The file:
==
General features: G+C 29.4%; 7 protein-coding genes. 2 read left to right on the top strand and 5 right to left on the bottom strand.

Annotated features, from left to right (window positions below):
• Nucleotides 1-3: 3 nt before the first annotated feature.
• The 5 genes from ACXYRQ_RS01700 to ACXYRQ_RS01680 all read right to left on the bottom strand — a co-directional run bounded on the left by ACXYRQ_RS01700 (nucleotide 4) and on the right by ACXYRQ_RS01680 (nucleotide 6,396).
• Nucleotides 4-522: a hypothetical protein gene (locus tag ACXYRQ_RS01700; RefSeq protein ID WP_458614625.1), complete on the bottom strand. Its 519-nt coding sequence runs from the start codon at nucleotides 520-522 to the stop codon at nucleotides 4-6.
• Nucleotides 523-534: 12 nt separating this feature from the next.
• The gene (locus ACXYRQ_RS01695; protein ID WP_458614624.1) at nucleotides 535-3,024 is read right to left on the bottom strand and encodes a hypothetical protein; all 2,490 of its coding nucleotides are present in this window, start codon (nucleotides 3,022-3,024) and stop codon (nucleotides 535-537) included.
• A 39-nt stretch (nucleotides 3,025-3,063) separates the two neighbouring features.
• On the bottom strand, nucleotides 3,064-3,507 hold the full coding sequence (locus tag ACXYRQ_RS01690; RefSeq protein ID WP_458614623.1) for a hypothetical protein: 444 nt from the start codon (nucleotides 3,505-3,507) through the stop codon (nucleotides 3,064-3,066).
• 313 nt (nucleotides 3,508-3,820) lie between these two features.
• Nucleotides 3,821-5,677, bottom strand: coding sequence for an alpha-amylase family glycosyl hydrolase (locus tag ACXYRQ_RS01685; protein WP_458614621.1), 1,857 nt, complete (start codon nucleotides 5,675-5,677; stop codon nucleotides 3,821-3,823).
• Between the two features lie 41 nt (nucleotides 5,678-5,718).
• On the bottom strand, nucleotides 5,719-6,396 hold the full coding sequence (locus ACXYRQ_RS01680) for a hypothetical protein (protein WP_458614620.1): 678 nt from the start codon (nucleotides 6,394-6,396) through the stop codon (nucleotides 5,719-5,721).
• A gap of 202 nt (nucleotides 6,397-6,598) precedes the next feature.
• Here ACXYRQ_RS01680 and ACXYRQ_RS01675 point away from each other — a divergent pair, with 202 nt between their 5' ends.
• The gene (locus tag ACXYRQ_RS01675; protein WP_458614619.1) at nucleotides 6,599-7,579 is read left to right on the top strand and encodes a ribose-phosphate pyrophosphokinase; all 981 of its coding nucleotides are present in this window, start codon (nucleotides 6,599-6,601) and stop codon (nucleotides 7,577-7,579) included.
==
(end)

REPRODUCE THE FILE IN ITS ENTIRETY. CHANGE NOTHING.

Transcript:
General features: G+C 29.4%; 7 protein-coding genes. 2 read left to right on the top strand and 5 right to left on the bottom strand.

Annotated features, from left to right (window positions below):
• Nucleotides 1-3: 3 nt before the first annotated feature.
• The 5 genes from ACXYRQ_RS01700 to ACXYRQ_RS01680 all read right to left on the bottom strand — a co-directional run bounded on the left by ACXYRQ_RS01700 (nucleotide 4) and on the right by ACXYRQ_RS01680 (nucleotide 6,396).
• Nucleotides 4-522: a hypothetical protein gene (locus tag ACXYRQ_RS01700; RefSeq protein ID WP_458614625.1), complete on the bottom strand. Its 519-nt coding sequence runs from the start codon at nucleotides 520-522 to the stop codon at nucleotides 4-6.
• Nucleotides 523-534: 12 nt separating this feature from the next.
• The gene (locus ACXYRQ_RS01695; protein ID WP_458614624.1) at nucleotides 535-3,024 is read right to left on the bottom strand and encodes a hypothetical protein; all 2,490 of its coding nucleotides are present in this window, start codon (nucleotides 3,022-3,024) and stop codon (nucleotides 535-537) included.
• A 39-nt stretch (nucleotides 3,025-3,063) separates the two neighbouring features.
• On the bottom strand, nucleotides 3,064-3,507 hold the full coding sequence (locus tag ACXYRQ_RS01690; RefSeq protein ID WP_458614623.1) for a hypothetical protein: 444 nt from the start codon (nucleotides 3,505-3,507) through the stop codon (nucleotides 3,064-3,066).
• 313 nt (nucleotides 3,508-3,820) lie between these two features.
• Nucleotides 3,821-5,677, bottom strand: coding sequence for an alpha-amylase family glycosyl hydrolase (locus tag ACXYRQ_RS01685; protein WP_458614621.1), 1,857 nt, complete (start codon nucleotides 5,675-5,677; stop codon nucleotides 3,821-3,823).
• Between the two features lie 41 nt (nucleotides 5,678-5,718).
• On the bottom strand, nucleotides 5,719-6,396 hold the full coding sequence (locus ACXYRQ_RS01680) for a hypothetical protein (protein WP_458614620.1): 678 nt from the start codon (nucleotides 6,394-6,396) through the stop codon (nucleotides 5,719-5,721).
• A gap of 202 nt (nucleotides 6,397-6,598) precedes the next feature.
• Here ACXYRQ_RS01680 and ACXYRQ_RS01675 point away from each other — a divergent pair, with 202 nt between their 5' ends.
• The gene (locus tag ACXYRQ_RS01675; protein WP_458614619.1) at nucleotides 6,599-7,579 is read left to right on the top strand and encodes a ribose-phosphate pyrophosphokinase; all 981 of its coding nucleotides are present in this window, start codon (nucleotides 6,599-6,601) and stop codon (nucleotides 7,577-7,579) included.